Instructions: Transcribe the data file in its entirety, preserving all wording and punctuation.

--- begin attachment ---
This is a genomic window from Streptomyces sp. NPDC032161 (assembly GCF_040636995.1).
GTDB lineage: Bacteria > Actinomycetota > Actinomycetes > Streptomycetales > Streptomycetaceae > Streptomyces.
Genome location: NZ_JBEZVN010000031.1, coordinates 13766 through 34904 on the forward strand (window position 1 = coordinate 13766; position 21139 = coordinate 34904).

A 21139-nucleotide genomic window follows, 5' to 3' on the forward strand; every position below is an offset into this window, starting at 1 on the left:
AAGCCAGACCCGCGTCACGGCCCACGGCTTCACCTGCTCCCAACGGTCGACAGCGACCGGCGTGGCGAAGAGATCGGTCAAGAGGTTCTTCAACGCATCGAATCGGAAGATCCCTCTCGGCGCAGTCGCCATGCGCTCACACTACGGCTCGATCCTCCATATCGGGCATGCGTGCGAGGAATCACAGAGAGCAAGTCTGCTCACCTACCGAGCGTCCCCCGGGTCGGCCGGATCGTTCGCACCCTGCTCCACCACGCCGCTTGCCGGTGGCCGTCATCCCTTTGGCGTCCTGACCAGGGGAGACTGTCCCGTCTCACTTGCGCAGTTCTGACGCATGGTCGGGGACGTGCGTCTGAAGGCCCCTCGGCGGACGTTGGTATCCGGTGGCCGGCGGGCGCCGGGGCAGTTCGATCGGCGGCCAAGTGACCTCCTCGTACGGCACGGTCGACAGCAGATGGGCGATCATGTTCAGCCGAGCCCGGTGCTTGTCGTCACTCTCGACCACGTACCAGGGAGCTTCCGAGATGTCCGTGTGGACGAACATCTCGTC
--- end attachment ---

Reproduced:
This is a genomic window from Streptomyces sp. NPDC032161 (assembly GCF_040636995.1).
GTDB lineage: Bacteria > Actinomycetota > Actinomycetes > Streptomycetales > Streptomycetaceae > Streptomyces.
Genome location: NZ_JBEZVN010000031.1, coordinates 13766 through 34904 on the forward strand (window position 1 = coordinate 13766; position 21139 = coordinate 34904).

A 21139-nucleotide genomic window follows, 5' to 3' on the forward strand; every position below is an offset into this window, starting at 1 on the left:
AAGCCAGACCCGCGTCACGGCCCACGGCTTCACCTGCTCCCAACGGTCGACAGCGACCGGCGTGGCGAAGAGATCGGTCAAGAGGTTCTTCAACGCATCGAATCGGAAGATCCCTCTCGGCGCAGTCGCCATGCGCTCACACTACGGCTCGATCCTCCATATCGGGCATGCGTGCGAGGAATCACAGAGAGCAAGTCTGCTCACCTACCGAGCGTCCCCCGGGTCGGCCGGATCGTTCGCACCCTGCTCCACCACGCCGCTTGCCGGTGGCCGTCATCCCTTTGGCGTCCTGACCAGGGGAGACTGTCCCGTCTCACTTGCGCAGTTCTGACGCATGGTCGGGGACGTGCGTCTGAAGGCCCCTCGGCGGACGTTGGTATCCGGTGGCCGGCGGGCGCCGGGGCAGTTCGATCGGCGGCCAAGTGACCTCCTCGTACGGCACGGTCGACAGCAGATGGGCGATCATGTTCAGCCGAGCCCGGTGCTTGTCGTCACTCTCGACCACGTACCAGGGAGCTTCCGAGATGTCCGTGTGGACGAACATCTCGTC